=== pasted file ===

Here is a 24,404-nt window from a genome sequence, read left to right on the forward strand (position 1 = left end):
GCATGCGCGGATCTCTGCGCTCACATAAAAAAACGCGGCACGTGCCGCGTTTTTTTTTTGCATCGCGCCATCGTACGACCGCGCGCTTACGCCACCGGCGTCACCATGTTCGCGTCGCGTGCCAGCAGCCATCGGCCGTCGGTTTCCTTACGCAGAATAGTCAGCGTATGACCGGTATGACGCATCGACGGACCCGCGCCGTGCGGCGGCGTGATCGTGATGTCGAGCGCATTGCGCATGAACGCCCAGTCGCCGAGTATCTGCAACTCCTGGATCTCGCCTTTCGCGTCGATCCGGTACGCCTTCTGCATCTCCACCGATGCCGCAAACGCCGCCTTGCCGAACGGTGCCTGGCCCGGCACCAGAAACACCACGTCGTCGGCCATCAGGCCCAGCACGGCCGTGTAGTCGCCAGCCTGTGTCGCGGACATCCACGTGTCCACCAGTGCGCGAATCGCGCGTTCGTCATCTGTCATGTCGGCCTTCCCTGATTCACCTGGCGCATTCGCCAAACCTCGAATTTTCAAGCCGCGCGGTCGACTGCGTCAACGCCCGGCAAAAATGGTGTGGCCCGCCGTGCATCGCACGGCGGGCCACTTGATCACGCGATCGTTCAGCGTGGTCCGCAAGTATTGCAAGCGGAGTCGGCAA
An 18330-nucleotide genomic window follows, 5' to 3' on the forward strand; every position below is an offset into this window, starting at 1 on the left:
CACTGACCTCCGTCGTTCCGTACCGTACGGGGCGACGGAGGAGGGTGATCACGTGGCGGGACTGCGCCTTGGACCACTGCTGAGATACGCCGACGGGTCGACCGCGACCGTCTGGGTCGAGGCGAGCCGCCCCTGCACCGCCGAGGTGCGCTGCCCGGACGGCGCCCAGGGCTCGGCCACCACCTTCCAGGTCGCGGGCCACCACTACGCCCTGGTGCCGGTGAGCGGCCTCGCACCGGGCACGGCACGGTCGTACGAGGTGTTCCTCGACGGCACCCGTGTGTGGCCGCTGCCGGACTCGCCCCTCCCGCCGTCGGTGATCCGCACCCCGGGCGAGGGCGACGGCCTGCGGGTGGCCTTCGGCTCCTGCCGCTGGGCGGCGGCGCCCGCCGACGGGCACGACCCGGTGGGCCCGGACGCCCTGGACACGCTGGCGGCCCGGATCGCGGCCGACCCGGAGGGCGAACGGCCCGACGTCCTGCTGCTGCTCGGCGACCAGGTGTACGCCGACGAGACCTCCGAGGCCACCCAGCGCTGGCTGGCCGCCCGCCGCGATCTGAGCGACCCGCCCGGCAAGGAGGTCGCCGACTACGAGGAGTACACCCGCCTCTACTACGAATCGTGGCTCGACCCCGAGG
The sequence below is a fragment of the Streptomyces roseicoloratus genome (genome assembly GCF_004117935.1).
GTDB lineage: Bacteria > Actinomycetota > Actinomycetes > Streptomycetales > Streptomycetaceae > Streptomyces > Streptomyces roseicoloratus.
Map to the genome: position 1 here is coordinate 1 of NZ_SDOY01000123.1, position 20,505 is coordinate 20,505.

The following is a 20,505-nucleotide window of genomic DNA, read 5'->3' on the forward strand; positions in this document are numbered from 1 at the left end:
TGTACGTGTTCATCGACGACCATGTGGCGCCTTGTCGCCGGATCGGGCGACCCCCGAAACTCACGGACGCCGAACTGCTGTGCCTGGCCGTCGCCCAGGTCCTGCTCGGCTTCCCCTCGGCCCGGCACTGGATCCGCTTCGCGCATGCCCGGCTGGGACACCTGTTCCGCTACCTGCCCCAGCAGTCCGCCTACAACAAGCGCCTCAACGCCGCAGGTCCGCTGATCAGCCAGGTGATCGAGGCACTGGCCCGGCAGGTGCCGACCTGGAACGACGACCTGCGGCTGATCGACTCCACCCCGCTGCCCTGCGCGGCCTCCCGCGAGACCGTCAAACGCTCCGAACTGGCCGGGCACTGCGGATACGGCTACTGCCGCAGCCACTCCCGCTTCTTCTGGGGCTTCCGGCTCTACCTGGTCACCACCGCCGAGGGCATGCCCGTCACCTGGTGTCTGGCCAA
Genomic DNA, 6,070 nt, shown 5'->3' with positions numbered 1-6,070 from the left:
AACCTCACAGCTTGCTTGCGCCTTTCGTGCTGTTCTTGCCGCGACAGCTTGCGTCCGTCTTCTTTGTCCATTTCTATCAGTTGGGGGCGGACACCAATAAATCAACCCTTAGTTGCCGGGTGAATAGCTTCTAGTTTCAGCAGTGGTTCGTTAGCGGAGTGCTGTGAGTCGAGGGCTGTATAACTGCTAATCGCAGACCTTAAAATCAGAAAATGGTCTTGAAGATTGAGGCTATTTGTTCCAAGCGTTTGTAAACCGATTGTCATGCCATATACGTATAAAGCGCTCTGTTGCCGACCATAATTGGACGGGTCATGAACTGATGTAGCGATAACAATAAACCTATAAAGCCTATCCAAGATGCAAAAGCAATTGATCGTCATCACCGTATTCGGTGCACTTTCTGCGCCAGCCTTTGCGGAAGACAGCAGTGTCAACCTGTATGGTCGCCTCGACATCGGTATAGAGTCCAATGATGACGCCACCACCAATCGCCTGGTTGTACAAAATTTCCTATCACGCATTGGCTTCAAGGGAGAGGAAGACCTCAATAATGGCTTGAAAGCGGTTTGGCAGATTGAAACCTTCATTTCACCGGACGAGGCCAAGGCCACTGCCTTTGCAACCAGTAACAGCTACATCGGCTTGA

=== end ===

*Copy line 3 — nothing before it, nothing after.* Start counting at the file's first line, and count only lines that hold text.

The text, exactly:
An 18330-nucleotide genomic window follows, 5' to 3' on the forward strand; every position below is an offset into this window, starting at 1 on the left: